The problem of the girl-child in the north should be addressed by raising the age of consent to marry to 18. This would allow the girl-child to mature properly before going into marriage and at least, be armed with a minimum secondary education. If this is done, the problem of VVF that is still very rampant would be completely eradicated while the Senate President, Ahmed Lawan won’t have to start looking for money or using his constituency project fund to organise mass weddings for his people in Yobe State. 

Parents should be educated on the need to give birth to the number of children they have the capacity to carter for instead of the ongoing ‘born throway’ culture in the region.

Again, most of our leaders of northern origin should fully take up the challenge of creating job opportunities for their fellow brothers and sisters. Kano, Kaduna and Jos used to be centres of commerce and we need to return to that era if we are really sincere about tackling insecurity that is almost consuming Nigeria as a nation due to youth restiveness stemming from poverty and unemployment.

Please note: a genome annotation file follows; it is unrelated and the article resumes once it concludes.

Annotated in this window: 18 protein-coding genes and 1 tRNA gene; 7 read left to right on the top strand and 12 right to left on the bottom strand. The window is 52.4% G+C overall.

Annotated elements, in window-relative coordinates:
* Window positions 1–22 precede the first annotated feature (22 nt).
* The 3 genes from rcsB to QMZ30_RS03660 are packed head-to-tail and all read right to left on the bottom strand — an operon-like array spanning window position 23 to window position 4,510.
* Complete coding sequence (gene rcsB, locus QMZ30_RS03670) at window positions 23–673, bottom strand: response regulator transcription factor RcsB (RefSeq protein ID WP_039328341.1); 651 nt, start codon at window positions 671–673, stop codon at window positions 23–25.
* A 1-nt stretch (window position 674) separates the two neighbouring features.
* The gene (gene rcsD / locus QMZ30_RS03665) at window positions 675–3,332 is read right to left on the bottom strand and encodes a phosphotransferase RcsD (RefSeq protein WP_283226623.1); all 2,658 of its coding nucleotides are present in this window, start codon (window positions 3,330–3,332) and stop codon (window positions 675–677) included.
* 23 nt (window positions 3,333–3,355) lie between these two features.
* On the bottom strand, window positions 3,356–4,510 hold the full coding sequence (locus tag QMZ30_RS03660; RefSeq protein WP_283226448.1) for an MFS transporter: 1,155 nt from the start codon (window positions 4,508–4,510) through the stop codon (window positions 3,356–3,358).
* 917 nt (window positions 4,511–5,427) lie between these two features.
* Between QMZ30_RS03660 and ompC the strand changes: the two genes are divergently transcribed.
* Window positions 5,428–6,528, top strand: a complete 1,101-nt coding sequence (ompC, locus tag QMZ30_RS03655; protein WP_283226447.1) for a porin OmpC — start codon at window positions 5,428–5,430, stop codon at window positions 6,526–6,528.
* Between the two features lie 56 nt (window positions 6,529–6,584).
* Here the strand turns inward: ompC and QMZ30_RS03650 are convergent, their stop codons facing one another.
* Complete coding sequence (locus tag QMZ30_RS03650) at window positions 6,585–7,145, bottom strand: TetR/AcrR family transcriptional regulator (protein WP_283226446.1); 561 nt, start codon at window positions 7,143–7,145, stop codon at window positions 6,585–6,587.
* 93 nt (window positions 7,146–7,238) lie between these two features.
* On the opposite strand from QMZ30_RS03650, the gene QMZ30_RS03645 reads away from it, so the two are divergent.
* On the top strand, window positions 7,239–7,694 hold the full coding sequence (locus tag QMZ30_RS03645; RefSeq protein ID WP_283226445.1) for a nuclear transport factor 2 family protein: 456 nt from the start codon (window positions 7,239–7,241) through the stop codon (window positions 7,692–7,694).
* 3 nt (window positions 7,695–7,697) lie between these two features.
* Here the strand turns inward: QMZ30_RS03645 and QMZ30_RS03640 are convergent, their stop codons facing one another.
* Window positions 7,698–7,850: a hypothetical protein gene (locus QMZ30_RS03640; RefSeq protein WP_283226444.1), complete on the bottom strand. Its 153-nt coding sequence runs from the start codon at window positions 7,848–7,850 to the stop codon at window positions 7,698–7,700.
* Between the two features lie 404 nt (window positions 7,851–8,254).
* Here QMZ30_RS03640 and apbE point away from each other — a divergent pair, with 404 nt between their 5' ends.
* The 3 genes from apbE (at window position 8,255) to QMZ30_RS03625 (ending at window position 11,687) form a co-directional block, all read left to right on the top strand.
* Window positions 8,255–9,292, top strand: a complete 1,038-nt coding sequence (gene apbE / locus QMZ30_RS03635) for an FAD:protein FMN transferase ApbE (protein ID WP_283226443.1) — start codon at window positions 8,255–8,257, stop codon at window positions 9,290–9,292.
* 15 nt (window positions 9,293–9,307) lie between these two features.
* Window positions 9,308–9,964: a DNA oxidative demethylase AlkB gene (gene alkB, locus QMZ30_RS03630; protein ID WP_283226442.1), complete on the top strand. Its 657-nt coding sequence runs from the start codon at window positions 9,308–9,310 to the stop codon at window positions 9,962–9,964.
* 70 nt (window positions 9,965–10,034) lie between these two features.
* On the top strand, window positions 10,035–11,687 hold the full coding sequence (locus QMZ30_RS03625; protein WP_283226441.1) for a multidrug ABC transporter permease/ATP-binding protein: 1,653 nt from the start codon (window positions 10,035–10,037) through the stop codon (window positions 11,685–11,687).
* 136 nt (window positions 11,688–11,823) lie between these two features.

We should ask, what is the benefit of the North producing majority of our past leaders if their lads are without jobs and productive means of livelihood? It is when the poor have food in their tummy for the night that the rich would be able to sleep and snore. If the poor are hungry and angry, there won’t be any sleep for the rich until we do the needful in Northern Nigeria.

Southern governors should also be proactive in finding a lasting solution to the menace of underage ‘Okada’ riders in the southwest. Many lives have been cut short due to reckless accidents by okada operators who are not trained nor licensed to use motorcycles for public transportation.

My new friend, Mohammed, would love to return to the north to marry and engage in farming but on the condition that the region is free of banditry and terrorism. Who will ensure that his dreams and that of many others like him became a reality? 

See you next week.